Futures Edge Higher, Retailers in Focus
Thursday's losses notwithstanding, Wall Street's major averages enter the Friday session with a chance to finish off their second consecutive week of gains.
As has been the case often, recently, the market's direction will likely be tied to movements in the U.S. dollar as well as indications of how retailers are doing and how the holiday shopping season might go.
Futures held their gains following economic reports showing the US trade deficit swelling to its highest level in more than 10 years and import prices climbing 0.7 percent.
In earnings, Abercrombie & Fitch and J.C. Penney both pleased investors, the former with profit and the latter with outlook. Penney's shares were up 5.6 percent premarket while Abercrombie & Fitch gained more than 7 percent in premarket trading.
After the bell late yesterday, Nordstrom reported third-quarter profit that was below Wall Street consensus but did raise its full year guidance. We'll also watch shares of Dow component Walt Disney, which beat consensus with its earnings that came out after the bell Thursday. Disney shares rose 2 percent premarket.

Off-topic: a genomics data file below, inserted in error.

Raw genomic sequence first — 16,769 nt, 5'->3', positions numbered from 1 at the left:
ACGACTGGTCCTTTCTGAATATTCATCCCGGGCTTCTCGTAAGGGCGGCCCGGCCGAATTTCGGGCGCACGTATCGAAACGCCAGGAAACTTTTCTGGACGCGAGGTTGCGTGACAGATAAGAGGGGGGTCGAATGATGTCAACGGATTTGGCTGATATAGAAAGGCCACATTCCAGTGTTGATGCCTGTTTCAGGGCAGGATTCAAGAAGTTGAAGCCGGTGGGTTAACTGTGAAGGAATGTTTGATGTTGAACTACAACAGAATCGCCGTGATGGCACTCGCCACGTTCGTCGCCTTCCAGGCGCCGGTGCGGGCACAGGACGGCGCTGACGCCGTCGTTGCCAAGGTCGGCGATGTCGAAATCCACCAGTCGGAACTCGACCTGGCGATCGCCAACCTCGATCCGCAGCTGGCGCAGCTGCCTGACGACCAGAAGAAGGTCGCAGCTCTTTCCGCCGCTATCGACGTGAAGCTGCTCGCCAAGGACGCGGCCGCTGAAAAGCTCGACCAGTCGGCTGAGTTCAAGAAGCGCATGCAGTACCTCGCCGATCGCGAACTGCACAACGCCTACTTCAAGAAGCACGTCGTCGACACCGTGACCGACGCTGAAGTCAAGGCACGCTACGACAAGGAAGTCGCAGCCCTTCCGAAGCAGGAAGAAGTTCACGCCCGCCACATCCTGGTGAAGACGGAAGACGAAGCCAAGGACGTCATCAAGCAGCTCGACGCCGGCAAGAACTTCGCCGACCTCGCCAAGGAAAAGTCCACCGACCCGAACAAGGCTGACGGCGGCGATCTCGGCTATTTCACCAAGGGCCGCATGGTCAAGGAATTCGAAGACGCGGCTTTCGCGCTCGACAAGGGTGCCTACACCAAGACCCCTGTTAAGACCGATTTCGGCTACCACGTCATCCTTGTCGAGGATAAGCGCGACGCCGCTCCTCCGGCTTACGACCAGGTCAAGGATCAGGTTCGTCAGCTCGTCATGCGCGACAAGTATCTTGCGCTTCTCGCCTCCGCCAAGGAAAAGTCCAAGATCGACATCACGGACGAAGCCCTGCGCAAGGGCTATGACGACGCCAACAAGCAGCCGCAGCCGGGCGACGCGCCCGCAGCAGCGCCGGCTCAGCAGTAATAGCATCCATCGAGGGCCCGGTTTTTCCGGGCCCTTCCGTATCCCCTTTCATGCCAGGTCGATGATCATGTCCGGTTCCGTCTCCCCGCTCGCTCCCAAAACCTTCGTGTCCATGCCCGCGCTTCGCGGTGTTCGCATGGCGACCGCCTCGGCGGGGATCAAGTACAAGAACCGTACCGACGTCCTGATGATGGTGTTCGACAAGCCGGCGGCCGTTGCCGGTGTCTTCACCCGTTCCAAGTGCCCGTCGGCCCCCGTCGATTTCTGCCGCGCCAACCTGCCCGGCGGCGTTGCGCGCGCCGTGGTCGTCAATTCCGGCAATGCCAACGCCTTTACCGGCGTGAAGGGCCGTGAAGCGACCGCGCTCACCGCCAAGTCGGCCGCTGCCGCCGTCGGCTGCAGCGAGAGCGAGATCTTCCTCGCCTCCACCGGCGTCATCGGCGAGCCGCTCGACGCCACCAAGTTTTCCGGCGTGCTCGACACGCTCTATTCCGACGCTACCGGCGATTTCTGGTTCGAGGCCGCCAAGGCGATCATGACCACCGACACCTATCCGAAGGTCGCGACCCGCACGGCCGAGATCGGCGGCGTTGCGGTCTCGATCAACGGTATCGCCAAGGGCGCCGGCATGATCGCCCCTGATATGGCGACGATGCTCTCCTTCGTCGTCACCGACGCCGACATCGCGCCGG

At 9:55 am, the University of Michigan is out with its preliminary November read on consumer sentiment, with its monthly index seen coming in at 71.5, compared to the final October reading of 70.6.
Chicago Federal Reserve President Charles Evans will be participating in a panel discussion on monetary policy in Paris, scheduled for 10:30 am, while New York Fed President William Dudley will have a speech at 8:30 pm at an event at Princeton University.
British Airways and Iberia have announced a preliminary agreement for a $7 billion merger that would create the world's third-largest airline by revenue. The companies hope to close the deal by the end of 2010.
Also in the news:
IMF managing director Dominique Strauss-Kahn says although the pace of the U.S. recovery seems sluggish, he does not see a double-dip recession.
New data shows the euro zone moved out of recession during the third quarter, although not at the pace that some economists had expected.
Saudi Oil Minister Ali al-Naimi says the Saudis will double their oil refining capacity by 2015.
— Written by Peter Schacknow, Senior Producer, CNBC